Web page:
Arizona’s return to economic primacy following the national recession of 2008 is an object lesson in strategic regrowth. Across the board, industries and market segments that had seriously faltered in 2008 and 2009 are surging back, bolstered by a strong economy and, for many, a more favorable tax climate.
One particular growth segment that’s helping put Arizona back on the economic map is its rapidly developing incursion into the highly futuristic world of industrial automation.
Steven Zylstra, president and CEO of the Arizona Technology Council, points to industrial automation and robotics as being huge factors in Arizona’s technology ecosystem.
“Our state’s top industries—semiconductor, aerospace and defense, autonomous vehicles and additive manufacturing—are some of the heaviest users and developers of automation hardware and software.”
Zylstra, whose organization’s charter is to act as the first point of contact for all Arizona tech companies seeking to solve problems “out of the house,” as he describes it, singles out Intel as being one of the most prominent Arizona-based companies helping to advance automation processes.
“[Intel] uses robotics and supply chain automation in their semiconductor plants, and they’re in the process of building the largest and most highly automated manufacturing plant in the world, right here in Arizona,” he says.
Planting The Seed
In Arizona, automated technology—and its subset, robotics—has seen rapidly increasing growth, with new applications cropping up in a variety of manufacturing and related industries.
Lyle Rusanowski is president and CEO of Delta Technology, a Tempe-based automation and robotics manufacturing firm in this relatively nascent industry.
“The Valley is a particularly attractive business climate right now,” he says. “And its foundation in aerospace means there are a lot of companies that use metal parts, which is very conducive to using automation and robotics.”
Gary O’Dell, Delta Technology’s director of applications engineering, emphasizes that the attraction for growing automation technology companies in the Valley is the area’s focus on aerospace and high tech.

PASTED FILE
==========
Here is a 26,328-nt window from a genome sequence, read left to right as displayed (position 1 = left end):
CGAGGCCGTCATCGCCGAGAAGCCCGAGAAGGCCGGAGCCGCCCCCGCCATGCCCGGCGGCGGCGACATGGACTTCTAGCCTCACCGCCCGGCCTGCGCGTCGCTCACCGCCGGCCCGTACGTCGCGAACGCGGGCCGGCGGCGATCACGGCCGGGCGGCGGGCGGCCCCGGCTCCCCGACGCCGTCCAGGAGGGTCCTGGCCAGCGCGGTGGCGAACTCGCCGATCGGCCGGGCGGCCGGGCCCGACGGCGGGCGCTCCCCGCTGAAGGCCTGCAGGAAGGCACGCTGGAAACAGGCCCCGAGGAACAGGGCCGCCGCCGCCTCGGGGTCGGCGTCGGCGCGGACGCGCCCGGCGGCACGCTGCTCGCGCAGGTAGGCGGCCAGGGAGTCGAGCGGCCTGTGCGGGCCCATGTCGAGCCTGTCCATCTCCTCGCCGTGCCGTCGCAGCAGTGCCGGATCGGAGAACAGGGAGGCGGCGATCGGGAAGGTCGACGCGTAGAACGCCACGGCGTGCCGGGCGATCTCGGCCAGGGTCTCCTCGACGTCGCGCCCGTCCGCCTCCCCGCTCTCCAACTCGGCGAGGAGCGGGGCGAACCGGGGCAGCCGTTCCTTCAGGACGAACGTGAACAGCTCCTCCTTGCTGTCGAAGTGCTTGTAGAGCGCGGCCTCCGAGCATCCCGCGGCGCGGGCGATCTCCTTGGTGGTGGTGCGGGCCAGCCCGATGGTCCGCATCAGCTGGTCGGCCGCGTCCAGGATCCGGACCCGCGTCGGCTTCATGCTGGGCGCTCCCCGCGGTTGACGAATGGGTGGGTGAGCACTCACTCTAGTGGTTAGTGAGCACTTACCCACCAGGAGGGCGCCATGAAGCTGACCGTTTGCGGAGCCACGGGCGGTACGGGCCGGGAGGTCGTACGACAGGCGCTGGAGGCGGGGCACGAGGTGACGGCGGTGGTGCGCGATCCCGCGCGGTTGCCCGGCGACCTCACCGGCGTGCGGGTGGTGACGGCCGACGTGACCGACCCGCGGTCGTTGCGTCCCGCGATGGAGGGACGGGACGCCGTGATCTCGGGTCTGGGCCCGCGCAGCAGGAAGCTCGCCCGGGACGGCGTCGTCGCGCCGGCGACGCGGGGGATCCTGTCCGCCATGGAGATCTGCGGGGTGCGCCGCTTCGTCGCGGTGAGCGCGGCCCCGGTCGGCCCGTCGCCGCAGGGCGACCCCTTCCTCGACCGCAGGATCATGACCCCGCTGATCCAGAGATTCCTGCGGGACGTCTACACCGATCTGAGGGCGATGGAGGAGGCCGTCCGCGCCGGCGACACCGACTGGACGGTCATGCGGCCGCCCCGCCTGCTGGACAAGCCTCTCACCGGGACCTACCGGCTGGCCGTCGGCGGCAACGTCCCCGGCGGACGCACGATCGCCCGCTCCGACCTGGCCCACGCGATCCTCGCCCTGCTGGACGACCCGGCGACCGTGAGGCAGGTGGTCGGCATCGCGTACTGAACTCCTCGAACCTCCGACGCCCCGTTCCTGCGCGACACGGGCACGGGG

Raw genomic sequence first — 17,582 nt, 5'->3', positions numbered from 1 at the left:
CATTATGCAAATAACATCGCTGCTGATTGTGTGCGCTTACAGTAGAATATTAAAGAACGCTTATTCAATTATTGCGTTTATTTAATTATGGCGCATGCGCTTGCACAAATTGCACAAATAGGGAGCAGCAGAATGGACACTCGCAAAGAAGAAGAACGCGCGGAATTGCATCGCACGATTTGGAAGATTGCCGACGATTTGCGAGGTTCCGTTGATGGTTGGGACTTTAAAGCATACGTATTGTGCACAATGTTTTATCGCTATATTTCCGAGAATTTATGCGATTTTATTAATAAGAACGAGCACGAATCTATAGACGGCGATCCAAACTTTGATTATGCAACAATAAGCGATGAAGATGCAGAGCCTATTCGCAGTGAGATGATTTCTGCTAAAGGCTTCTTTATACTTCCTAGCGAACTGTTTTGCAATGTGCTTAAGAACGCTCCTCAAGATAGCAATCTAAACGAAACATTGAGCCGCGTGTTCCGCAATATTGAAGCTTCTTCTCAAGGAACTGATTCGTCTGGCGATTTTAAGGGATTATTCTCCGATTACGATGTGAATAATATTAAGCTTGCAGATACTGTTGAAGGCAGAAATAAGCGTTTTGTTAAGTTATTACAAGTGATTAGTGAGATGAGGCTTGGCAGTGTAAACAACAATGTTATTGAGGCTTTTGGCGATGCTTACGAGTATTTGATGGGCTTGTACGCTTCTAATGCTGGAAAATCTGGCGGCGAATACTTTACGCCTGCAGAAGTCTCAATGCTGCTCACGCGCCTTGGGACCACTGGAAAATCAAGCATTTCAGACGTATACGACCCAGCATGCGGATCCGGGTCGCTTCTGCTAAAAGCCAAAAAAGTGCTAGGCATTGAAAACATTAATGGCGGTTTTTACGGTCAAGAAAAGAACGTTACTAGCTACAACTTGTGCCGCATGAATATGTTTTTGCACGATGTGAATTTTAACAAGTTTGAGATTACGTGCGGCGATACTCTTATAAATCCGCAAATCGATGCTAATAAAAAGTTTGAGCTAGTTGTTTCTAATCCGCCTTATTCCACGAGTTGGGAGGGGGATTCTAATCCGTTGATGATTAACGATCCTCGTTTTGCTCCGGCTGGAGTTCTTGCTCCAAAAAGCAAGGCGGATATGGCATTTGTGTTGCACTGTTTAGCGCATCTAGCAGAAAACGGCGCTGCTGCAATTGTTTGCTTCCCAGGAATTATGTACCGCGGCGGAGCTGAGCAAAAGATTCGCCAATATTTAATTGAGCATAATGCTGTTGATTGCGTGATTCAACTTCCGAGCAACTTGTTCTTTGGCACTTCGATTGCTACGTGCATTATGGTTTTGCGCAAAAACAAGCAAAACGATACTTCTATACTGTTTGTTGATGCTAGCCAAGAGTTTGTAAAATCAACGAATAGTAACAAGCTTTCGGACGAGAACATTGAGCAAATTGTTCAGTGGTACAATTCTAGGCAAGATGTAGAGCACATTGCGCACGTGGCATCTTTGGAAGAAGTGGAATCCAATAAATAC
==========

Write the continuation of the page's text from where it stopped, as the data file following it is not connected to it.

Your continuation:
“We had aerospace and we had Intel, which caused automation-focused companies to follow them as one of their tier suppliers,” he explains. “What that did was to actually ‘seed’ Arizona with a healthy growth opportunity for the automation business that we’re in.”
But what sort of manufacturing activities are good fits for automation?
“One of our clients is a large plastic injection molding company and they couldn’t find [the human labor] that can take the product out of the injection molder and package it,” Rusanowski explains. “And so it became a matter of survival for this client. They had to find a way to automate taking the bottles off the line, and then packaging and palletizing them, because they simply couldn’t find the employees to do the job. Automation became essential to their survival.”
Zylstra points to another prominent example of the state’s entrée into automation. “The development of unmanned aerial vehicles (UAVs) is one,” he says. “In fact, our state is the epicenter for military UAV testing, with one of the most extensive test facilities in the country at Fort Huachuca.”
Job Threat or Job Maker?
One of the most prevalent concerns about the rise in automation and robotics regards the technology’s threat of possibly replacing humans with machines that can perform their jobs as well or better. But O’Dell disagrees with the premise.
“We simply don’t see automation as a threat to replacing labor,” he says. “Whatever human processes robots or automation replaces—essentially, in that job, you’re underutilizing human capital. That person can be doing a higher-value job.”